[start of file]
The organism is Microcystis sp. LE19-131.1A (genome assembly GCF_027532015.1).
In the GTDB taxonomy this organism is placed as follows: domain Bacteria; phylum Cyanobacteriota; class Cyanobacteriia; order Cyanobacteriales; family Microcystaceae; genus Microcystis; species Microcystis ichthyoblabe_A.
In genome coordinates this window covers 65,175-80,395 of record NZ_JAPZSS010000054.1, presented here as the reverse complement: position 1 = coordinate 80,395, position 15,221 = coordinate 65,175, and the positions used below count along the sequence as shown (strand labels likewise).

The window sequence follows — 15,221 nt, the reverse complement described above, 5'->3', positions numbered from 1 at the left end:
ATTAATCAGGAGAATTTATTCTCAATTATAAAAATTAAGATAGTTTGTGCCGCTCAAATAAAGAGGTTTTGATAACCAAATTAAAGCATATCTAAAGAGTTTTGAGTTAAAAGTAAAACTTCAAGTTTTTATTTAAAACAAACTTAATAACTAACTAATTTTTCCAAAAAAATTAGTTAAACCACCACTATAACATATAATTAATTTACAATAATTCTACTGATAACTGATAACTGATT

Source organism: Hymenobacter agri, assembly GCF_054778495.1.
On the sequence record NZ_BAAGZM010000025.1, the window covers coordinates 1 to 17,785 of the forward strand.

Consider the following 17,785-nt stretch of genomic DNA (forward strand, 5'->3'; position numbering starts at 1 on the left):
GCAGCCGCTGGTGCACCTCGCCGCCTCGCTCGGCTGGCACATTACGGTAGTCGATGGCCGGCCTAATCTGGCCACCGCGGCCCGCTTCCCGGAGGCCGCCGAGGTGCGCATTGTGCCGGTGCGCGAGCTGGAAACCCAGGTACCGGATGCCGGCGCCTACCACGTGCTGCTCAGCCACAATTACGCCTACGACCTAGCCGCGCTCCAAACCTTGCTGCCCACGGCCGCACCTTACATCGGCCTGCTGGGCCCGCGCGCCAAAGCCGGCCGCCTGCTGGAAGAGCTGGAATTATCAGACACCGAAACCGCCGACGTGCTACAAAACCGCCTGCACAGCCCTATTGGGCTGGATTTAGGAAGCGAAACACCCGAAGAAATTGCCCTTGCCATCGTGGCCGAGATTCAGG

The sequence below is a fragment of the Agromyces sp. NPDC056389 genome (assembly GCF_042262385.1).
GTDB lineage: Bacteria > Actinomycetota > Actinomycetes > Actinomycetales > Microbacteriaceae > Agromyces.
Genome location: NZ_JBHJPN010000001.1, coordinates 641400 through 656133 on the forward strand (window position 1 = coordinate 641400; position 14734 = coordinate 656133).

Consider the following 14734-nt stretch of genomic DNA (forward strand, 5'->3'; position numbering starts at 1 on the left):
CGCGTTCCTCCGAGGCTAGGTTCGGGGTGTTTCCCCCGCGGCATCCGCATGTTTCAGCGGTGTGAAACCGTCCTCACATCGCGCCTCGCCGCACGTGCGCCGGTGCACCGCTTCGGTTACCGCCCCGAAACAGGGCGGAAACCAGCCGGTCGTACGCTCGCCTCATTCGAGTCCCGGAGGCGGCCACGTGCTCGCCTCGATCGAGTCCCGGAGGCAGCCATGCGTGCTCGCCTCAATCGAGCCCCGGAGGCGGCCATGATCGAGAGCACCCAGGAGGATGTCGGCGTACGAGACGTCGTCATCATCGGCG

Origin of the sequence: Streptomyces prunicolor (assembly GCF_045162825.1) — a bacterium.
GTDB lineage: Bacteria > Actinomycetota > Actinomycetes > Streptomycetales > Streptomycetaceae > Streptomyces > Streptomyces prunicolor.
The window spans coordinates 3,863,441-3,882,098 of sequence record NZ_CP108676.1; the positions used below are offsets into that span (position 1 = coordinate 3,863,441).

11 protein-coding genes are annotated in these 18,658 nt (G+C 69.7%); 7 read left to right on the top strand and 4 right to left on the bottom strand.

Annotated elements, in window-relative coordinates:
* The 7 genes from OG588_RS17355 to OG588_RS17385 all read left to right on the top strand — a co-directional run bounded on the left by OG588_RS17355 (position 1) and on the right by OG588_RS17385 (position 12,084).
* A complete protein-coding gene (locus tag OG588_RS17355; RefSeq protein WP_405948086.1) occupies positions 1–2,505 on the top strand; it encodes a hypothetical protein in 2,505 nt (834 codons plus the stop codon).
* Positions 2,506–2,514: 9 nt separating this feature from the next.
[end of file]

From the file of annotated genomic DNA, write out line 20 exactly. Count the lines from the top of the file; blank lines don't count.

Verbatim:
* The 7 genes from OG588_RS17355 to OG588_RS17385 all read left to right on the top strand — a co-directional run bounded on the left by OG588_RS17355 (position 1) and on the right by OG588_RS17385 (position 12,084).